The executive director of the County Commissioners’ Association of Ohio said she’s hopeful state legislators will override Gov. John Kasich’s veto on a proposed tax increase in the new two-year budget meant to buoy county services and transit authorities.
Suzanne Dulaney said she’s “cautiously optimistic” the state Senate will follow the House’s overwhelming 87-10 vote against the governor’s rejection of raising taxes on health insurers. That proposed tax increase is meant to replace revenue lost from a sales tax on Medicaid managed care organizations (MCOs) the federal government is eliminating.
Instead, Kasich’s budget is suggesting one-time payments to the state’s 88 counties to replace the loss of the Medicaid MCO tax revenue. The governor’s office said the $207 million tax hike on health insurers is too risky, given that the approval it would require from the U.S. Department of Health and Human Services is considered a slim prospect.
Dulaney said if the Senate also approves the veto override the proposed tax increase on health insurers must still receive federal approval by the Centers for Medicare and Medicaid Services. She said if the governor’s veto is not overridden the state’s counties will suffer.
“This is a significant loss to counties in the absence of revenue replacement,” she said. “The House vote was a very nice message that they’ve heard the counties need help. We’re grateful that (it) opened the door for us to try.”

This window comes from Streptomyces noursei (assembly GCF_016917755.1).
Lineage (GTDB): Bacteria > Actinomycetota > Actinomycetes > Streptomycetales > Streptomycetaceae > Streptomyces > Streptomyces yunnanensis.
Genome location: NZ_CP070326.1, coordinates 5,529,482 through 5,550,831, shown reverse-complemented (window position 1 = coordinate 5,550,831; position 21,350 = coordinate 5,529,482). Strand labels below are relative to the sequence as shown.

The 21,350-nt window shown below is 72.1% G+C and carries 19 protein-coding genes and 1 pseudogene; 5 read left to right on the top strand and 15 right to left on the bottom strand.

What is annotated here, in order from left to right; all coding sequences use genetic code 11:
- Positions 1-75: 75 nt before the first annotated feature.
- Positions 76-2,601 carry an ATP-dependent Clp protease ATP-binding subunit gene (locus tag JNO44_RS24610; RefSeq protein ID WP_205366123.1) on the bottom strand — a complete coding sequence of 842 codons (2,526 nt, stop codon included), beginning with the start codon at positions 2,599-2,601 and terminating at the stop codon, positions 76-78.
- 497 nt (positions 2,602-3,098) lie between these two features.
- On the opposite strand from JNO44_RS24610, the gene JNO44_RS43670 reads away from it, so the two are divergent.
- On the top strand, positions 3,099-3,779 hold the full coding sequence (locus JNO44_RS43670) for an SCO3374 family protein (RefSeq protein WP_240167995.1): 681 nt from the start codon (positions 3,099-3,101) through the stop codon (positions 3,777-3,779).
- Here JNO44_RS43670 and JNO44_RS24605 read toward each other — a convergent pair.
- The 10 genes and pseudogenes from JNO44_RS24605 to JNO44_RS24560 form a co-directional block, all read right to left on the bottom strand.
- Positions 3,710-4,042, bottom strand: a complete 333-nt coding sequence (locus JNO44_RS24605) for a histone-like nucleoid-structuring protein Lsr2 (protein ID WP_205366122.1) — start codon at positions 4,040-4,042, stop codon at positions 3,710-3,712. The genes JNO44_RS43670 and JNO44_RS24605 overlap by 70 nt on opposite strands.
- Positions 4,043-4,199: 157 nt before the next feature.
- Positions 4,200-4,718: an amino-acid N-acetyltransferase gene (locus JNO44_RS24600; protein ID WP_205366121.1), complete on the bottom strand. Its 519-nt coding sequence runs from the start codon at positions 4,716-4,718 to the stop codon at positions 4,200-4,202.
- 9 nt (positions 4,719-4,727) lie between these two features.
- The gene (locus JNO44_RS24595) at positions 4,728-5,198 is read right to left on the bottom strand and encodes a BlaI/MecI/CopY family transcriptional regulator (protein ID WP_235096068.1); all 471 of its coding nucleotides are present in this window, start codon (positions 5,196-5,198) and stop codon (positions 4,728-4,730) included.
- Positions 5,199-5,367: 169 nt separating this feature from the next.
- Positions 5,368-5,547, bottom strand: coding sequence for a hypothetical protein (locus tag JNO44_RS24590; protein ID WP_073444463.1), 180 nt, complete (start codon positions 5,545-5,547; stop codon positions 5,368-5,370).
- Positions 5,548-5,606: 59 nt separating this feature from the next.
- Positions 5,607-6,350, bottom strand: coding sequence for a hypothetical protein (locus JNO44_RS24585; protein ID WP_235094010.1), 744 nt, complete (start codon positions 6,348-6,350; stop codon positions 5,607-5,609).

A letter the commissioners’ association sent to Kasich stated, in part: “This revenue loss would reduce or eliminate funding for programs that invest in economic growth and exacerbate the growing pressure on important systems like criminal justice, public safety, and child protection. The demand on these services is only growing in the wake of the opiate epidemic.”
In 2016, the state’s counties and transit authorities split $209 million in Medicaid MCO sales tax revenue. The counties have received proceeds from the tax the past seven years.
Dulaney said if Kasich’s veto stands both mandated and non-mandated county services would be affected, with non-mandated services “the first to be looked at.”
Last calendar year, Fulton County received $481,398 from the Medicaid MCO sales tax, just over six percent of the total sales tax collected. Administrator Vond Hall said the governor’s proposed one-time payment to counties would be spread out over two payments.
“We have not discussed what parts of the budget would be reduced if we lose the almost half a million dollars of revenue,” he said.
The state’s permissive sales tax revenue amounts to just under 58 percent of Fulton County’s general revenue fund used to provide public services.
“Counties are already maxed out on permissive sales tax authority, so it’s a difficult challenge, for sure,” Dulaney said.
Fulton County Commissioner Bill Rufenacht said if the veto isn’t overridden the county’s budget will be at the mercy of the state’s one-time payment, the amount of which hasn’t been disclosed. He said the county budget has always been a moving target for the state.
“Until we’re farther along in this process, I would not be interested in making any budget revisions at this time,” he said.
A spokesperson for the governor’s office did not return requests for comment.
Reach David J. Coehrs at 419-335-2010.
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